Better Essays
1274 words (3.6 pages)

Jazz and It's History Essay

- Jazz and It's History Jazz started when World War I had just ended and a social revolution was on it's way. Customs and values of previous were rejected. Life was to be lived to the fullest. This was also known as the era of the "lost generations," and the "flapper" with her rolled stockings, short skirts, and straight up-and-down look. They disturbed their elders in the casino, night clubs, and speakeasies that replaced the ballrooms of prewar days. Dancing became more informal - close of the nineteenth century in the unpleasant dance halls and whorehouses of the South and Midwest where the word Jazz commonly meant sexual intercourse....   [tags: Music Art Jazz History]

Free Essays
1259 words (3.6 pages)

Essay about The Madrigal

- During the Renaissance era, secular vocal music became more and more popular. Throughout Europe, music was being set to poems. This was especially true in Italy, where the madrigal began. Madrigal is defined as a piece for several solo voices set to a short poem (Music an Appreciation pg. 85). The poems usually had two or three stanzas of three lines and the form was "aba bcb dd, abb cdd ee" etc. (The New Harvard…Music pg. 462). The higher voices were the more decorated and important lines....   [tags: Music, Renaissance]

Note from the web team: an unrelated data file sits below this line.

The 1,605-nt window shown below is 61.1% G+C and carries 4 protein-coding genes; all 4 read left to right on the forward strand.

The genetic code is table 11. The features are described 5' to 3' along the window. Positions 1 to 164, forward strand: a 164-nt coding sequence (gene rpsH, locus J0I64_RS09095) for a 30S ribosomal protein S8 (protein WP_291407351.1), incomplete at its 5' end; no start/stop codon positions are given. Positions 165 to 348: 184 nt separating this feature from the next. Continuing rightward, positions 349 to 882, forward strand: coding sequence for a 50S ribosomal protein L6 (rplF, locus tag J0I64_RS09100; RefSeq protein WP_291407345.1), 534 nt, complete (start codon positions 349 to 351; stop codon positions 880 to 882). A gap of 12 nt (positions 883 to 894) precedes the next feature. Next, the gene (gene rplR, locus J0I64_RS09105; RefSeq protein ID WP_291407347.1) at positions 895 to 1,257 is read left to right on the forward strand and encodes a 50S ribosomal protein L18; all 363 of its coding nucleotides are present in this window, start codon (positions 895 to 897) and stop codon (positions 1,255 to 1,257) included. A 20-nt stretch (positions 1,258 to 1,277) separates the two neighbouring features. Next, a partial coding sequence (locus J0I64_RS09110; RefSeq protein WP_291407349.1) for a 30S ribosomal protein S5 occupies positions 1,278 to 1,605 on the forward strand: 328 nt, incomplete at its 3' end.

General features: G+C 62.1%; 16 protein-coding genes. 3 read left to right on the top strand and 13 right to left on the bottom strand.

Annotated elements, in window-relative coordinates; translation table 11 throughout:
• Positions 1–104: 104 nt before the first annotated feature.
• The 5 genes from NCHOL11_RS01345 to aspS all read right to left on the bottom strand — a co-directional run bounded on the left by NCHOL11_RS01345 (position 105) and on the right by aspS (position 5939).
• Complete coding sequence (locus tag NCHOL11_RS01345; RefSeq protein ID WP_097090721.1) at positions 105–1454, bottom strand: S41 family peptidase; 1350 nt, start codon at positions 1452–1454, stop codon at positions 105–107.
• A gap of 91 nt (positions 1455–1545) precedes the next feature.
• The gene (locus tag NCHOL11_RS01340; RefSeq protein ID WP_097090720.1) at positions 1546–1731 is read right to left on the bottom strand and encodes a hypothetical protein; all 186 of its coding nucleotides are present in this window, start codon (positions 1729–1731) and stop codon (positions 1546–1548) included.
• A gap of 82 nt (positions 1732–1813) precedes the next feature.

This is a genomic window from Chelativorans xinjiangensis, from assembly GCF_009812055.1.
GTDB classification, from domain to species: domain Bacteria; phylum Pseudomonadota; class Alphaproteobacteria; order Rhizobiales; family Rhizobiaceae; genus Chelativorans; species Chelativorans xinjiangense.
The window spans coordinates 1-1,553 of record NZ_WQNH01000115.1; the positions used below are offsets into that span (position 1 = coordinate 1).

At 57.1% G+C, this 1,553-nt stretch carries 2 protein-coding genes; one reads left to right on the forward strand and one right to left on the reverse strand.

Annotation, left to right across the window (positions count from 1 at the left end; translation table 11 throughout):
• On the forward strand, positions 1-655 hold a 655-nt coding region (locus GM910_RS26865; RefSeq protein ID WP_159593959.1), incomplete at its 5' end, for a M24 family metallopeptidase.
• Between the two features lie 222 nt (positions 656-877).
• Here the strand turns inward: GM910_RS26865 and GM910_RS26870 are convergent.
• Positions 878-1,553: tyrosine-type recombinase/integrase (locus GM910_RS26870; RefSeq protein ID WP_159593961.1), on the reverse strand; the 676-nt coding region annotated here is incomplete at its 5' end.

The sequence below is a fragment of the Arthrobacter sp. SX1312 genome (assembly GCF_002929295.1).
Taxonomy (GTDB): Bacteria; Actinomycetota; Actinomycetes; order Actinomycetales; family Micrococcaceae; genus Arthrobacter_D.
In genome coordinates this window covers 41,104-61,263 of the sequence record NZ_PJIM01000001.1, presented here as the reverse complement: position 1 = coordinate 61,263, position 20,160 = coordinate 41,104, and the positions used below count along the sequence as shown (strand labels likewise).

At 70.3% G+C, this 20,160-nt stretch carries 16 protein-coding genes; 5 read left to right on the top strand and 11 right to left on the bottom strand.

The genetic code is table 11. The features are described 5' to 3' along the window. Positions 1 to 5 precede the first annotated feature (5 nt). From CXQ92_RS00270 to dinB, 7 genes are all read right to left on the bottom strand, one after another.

Free Essays
306 words (0.9 pages)

Essay on Prague Spring

- The Prague Spring The Prague Spring is referred to when the Warsaw Pact allies invaded Czechoslovakia in 1968. Below are the details surrounding the incident. In 1948, communism was the only political party in Czechoslovakia. The communist take-over was a very popular movement. The first reason why it was a popular movement is because Joseph Stalin signed an agreement with Winston Churchill and Franklin Roosevelt that the Red Army, which would then lead to pro-communism, would liberate Czechoslovakia....   [tags: History Prague Spring Invasion]

Free Essays
1440 words (4.1 pages)

Essay on Jazz

- Jazz John F. Szwed resides in Connecticut, and he is currently a professor of anthropology, African-American studies, music, and American studies at Yale University. He has written seven books on music and African-American culture and numerous articles and reviews on similar subjects. Szwed has received honors including a Guggenheim Fellowship and a Rockefeller Foundation Humanities Fellowship. Knowledge of jazz has fallen far behind its development. Most people do not know the facts on jazz, only some generalities and stereotypes....   [tags: Essays Papers]

Better Essays
1041 words (3 pages)